[Coral-List] Community consensus on whether or not local efforts are of value to coral reef conservation.

Les Kaufman lesk at bu.edu
Thu Nov 2 10:31:40 EST 2006

Tom and James make highly valid points that are familiar to most of  
us.   It would be useful to agree on whether or not local efforts are  
of any value to coral reef conservation.  The answer must not be so  
as suggested in recent posts- i.e., that local efforts are irrelevant  
because climate change is global- given that both Tom and James are  
involved in aggressive advocacy against land-based nutrient sources,  
and Tom has pioneered experiments in local reef restoration (Biorock  
installations) that have, ironically, been criticized as pissing in  
the wind.  We must presume that both Tom and James feel that local  
efforts can and do matter, in some way.

The Marshall and Schuttenberg "A Reef manager's Guide to Coral  
Bleaching" is actually a very useful educational piece.  However, the  
authors are strangely mute on those issues of greatest importance to  
managers interested in keeping their corals from dying.  For example,  
in Section 4.3, on page 109, there is a section entitled "Can corals  
adapt to climate change?"  The possibility of adaptation is raised,  
but the question is never answered.  The chapter ends, however, by  
embracing the inevitability of widespread decline in hard corals and  
radical changes in reef ecology.  Perhaps that is their answer.  The  
final chapter of the book is supposed to be about "Enabling  
Management" but is actually just about international law and  
outreach.  Again, an answer- it is hopeless except for diplomacy and  
activism that resists global climate change.  The appendix on the GBR  
coral reef bleaching response plan is all about watching and  
carefully documenting the death of corals, and then telling lots of  
other people that they have died.   So in fact, the book is quite  
realistic.  It reads a lot like one of those pamphlets you can get at  
a doctor's office about this or that terminal disease- there is  
excellent advice in them about making final preparations.

Many of us have retracked our research and education efforts to focus  
on making local action as effective as possible in enabling  
individual coral reef sites to resist and to recover from global  
impactors.  Intense dedication of this kind does not mean that  
anybody has lost their perspective or lessened their participation in  
the effort to get the world to wake up to the importance of arresting  
and reversing our global atmospheric chemistry experiment.  Since the  
contributors to this list include some of the wisest and most  
experienced professionals in coral reef biology, economics, and  
conservation, this life change that so many of us are bound up in  
would suggest that we have some reason to expect a modicum of gain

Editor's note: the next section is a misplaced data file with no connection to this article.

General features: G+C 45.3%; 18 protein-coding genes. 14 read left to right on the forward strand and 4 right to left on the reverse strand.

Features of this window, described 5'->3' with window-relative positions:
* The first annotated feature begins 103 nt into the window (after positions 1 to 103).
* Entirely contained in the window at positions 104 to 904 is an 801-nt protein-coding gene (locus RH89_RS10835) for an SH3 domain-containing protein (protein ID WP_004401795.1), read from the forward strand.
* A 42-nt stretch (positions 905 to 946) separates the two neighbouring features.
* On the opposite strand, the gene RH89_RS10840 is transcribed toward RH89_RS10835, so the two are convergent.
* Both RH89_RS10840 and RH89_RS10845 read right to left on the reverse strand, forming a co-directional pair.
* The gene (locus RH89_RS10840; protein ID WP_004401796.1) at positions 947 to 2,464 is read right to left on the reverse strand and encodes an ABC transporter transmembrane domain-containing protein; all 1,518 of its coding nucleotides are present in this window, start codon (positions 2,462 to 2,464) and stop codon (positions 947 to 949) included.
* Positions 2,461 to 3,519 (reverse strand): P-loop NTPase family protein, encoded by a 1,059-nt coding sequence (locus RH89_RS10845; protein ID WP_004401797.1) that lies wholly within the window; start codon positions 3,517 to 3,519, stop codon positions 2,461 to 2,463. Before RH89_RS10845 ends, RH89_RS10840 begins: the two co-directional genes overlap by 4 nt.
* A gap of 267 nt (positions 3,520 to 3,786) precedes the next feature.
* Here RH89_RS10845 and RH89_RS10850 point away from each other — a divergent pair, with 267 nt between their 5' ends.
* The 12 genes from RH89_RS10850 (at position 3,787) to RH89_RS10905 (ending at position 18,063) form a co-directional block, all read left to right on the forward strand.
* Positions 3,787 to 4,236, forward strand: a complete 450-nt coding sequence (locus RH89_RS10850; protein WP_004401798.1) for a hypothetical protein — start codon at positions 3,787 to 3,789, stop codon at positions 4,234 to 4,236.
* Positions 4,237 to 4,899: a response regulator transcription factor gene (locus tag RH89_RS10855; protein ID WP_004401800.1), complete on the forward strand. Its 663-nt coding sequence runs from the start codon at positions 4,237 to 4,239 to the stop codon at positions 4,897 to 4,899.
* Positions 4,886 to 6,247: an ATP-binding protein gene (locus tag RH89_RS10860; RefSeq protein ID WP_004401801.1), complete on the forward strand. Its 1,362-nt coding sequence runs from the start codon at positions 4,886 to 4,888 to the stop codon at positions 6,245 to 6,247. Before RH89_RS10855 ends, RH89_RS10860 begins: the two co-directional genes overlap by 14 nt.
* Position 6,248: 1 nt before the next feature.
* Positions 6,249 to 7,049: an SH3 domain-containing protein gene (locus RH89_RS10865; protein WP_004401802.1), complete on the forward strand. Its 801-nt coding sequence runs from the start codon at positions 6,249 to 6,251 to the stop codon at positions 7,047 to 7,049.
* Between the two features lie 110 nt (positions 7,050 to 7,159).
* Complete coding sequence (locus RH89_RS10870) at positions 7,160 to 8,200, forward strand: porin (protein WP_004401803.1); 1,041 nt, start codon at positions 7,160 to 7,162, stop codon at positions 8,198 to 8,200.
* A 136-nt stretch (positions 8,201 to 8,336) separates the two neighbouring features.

from local management efforts.  If this is true, we should be saying  
so instead of wasting time arguing over pieces of the elephant.  If  
it is not true, but simply wishful thinking, and we know that for  
fact, then perhaps we really ought to be putting all of our effort  
into documenting the death of the wondrous Holocene coral reef  
assemblages so that future generations have an easier time with their  
palaeontology, and are perhaps even motivated to change the world  
once more to make it safe again for coral-dominated reef communities.

The alternative options for action are clear.

1.  Continue international pressure to resist global climate change,  
but focus major resources on the practice of maximally enhancing the  
survival and repair potential for coral reef communities.
2.  Put nearly all our efforts into resisting global climate change,  
but allocate a small portion of our collective resources to  
documenting coral reef decline to provide visuals and data for our  
international efforts.

We could be much more effective if we at least had some meta- 
awareness of who is allied with Option 1 versus Option 2.  Then the  
two groups could sort out and we would have something resembling a  
battle plan as an academy, with two divisions, each with some chance  
of finding its mark.

I happen to be an Option 1 kind of guy.  I'd like to know who is on  
my team, and very much hope that we have a big team for Option 2 as  
well.  Then we can do both, and then we are doing everything  
possible, and then we can look our kids and grandkids in the eye and  
say with conviction that we did our best.


Les Kaufman
Professor of Biology
Boston University Marine Program
Senior PI
Marine Management Area Science
Conservation International

“I know the human being and fish can coexist peacefully.”
George W. Bush
Saginaw, Michigan; September 29, 2000

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